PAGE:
State of emergency declared: VSO's Namibian volunteers on the front line
Floods and storms are threatening the homes and work of VSO’s 54 international volunteers in Namibia.
Half of VSO’s international volunteers are located in the flood-affected north of the country, close to the borders with Zambia and Angola – where a State of Emergency has been declared. Access to clean drinking water is the immediate concern for the staff and the communities they live in.
Penny O’Brien, originally from Stoke Newington in the UK, is an Education Management Training Advisor for the Ministry of Education overseeing schools across Namibia, including in the flood-affected region of
“This crisis has been worsening since December because there is now nowhere for the water to go. Teachers and pupils are wading through unclean, snake-filled water to access their schools and there has been costly damage to buildings. Sadly some of our pupils have drowned in the floods. We are not sure how much longer we can keep many of the schools in our region open as the floods are forecast to get worse in the next two to four weeks. Another 200 schools across the country have already closed. The damage to precious education resources will have long-term effects on the education of the entire population in this region.”
VSO Country Director for Namibia Nicky Matthews said the floods will have a devastating effect on food production where many rural subsistence farmers, already living with poverty, have lost any chance of providing food for their families over the coming year.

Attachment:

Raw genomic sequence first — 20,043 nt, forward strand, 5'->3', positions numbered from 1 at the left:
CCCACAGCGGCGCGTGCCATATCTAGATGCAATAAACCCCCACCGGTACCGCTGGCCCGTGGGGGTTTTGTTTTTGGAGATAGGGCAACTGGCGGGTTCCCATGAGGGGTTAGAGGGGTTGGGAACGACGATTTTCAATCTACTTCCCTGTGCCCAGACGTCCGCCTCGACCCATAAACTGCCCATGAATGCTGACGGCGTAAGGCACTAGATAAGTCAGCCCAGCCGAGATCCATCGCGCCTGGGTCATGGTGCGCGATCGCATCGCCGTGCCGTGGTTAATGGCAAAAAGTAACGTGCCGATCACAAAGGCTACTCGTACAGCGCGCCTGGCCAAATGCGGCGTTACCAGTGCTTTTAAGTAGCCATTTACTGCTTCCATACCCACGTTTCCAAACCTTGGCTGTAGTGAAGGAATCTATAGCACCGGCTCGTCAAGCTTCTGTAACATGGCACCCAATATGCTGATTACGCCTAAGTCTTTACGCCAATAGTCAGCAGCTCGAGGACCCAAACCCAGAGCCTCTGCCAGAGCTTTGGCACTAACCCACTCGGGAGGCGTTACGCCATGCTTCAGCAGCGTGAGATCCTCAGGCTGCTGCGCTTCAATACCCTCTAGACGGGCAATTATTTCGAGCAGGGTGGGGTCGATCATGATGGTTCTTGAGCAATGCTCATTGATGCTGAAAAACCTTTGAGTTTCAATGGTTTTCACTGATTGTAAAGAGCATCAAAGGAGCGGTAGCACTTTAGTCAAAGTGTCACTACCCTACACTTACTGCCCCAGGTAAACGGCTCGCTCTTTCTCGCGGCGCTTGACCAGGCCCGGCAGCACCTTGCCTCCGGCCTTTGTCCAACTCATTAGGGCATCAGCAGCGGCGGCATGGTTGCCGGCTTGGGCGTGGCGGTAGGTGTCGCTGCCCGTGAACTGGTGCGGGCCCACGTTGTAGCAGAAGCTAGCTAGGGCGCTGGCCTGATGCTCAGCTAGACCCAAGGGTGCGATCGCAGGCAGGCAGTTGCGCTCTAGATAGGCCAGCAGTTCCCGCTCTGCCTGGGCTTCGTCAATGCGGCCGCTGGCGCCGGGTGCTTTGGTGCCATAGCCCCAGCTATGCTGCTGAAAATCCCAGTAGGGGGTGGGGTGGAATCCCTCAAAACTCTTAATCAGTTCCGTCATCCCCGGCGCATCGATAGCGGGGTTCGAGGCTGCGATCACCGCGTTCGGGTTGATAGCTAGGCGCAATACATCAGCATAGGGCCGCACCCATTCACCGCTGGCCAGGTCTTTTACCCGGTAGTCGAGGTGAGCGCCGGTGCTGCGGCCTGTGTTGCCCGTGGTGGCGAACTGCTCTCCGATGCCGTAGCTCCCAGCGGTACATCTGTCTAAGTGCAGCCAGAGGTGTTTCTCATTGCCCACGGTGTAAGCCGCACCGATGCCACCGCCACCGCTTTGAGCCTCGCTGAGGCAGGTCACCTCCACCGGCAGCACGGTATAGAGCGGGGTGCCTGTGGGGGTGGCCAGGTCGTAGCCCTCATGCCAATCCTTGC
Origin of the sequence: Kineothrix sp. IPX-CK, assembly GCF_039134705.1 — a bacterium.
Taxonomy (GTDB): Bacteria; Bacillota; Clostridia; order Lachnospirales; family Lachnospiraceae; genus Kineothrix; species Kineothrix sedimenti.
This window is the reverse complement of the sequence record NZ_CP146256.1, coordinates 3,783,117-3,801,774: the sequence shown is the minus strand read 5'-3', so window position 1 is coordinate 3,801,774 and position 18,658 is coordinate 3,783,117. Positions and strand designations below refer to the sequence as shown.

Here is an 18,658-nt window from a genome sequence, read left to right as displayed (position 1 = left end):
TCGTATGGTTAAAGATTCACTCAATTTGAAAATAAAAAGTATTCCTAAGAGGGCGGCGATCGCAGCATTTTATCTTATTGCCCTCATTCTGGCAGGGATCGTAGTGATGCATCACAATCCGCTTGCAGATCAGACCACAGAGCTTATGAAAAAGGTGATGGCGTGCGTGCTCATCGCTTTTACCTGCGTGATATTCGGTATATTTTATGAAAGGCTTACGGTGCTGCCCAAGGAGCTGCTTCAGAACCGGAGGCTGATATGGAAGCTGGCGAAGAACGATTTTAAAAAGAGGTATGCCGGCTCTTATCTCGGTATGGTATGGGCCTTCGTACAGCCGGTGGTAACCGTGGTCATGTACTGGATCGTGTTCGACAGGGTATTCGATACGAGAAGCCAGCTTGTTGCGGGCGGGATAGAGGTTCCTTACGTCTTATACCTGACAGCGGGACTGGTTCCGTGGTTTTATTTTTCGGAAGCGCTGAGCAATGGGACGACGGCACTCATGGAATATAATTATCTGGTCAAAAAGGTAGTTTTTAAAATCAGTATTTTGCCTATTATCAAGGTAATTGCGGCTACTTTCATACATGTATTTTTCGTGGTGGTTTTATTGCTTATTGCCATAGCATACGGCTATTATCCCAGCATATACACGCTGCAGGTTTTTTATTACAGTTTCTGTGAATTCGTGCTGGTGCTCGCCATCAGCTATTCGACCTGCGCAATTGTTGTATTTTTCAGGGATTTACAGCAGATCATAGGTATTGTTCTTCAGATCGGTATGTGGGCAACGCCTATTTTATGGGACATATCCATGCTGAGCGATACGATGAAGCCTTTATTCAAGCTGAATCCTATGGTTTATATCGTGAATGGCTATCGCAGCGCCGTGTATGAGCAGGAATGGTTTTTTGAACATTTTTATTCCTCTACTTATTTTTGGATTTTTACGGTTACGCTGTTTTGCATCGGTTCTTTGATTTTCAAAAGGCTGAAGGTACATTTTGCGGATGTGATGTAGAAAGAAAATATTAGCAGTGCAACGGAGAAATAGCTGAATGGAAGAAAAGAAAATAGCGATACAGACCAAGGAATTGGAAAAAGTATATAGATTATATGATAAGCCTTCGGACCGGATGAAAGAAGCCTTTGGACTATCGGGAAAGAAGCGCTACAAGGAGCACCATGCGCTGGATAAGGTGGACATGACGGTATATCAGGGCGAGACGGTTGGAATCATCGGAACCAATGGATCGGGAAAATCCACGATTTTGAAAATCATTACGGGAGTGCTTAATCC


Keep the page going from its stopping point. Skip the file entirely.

“It is widely acknowledged that climate change is the cause of this flooding across much of the north of the country. This is a relatively new issue for Namibia and for the past four years severe and widespread flooding of the major rivers has become increasingly worse, each year causing larger natural disasters.
“There has not been a day without rain for the past three months. My home in the capital, Windhoek, has been flooded due to rain and I have been without electricity for two days. One major road through the capital has been washed away. There are few areas that haven’t been touched by flooding but it is the region in the north of the country that is most affected. There are concerns about food shortages in the coming months and an increase in waterborne diseases and malaria.”
The Namibian President, Hifikepunye Pohamba, today declared a state of emergency. More than 200 schools and many health clinics have closed across the country. The regions of Ohangwena, Oshana, Oshikoto, Omusati, Kavango and Caprivi have been severely affected by the floods.
VSO is the leading international development charity that works through volunteers. Since 1958 more than 44,000 volunteers have worked in more than 120 countries. Today there are over 1600 international volunteers working in 42 countries around the world.
VSO in Namibia
VSO has 54 international volunteers working on HIV/AIDS, secure livelihoods, education and disability programmes in Namibia. VSO has been working in the Southern African country for 21 years.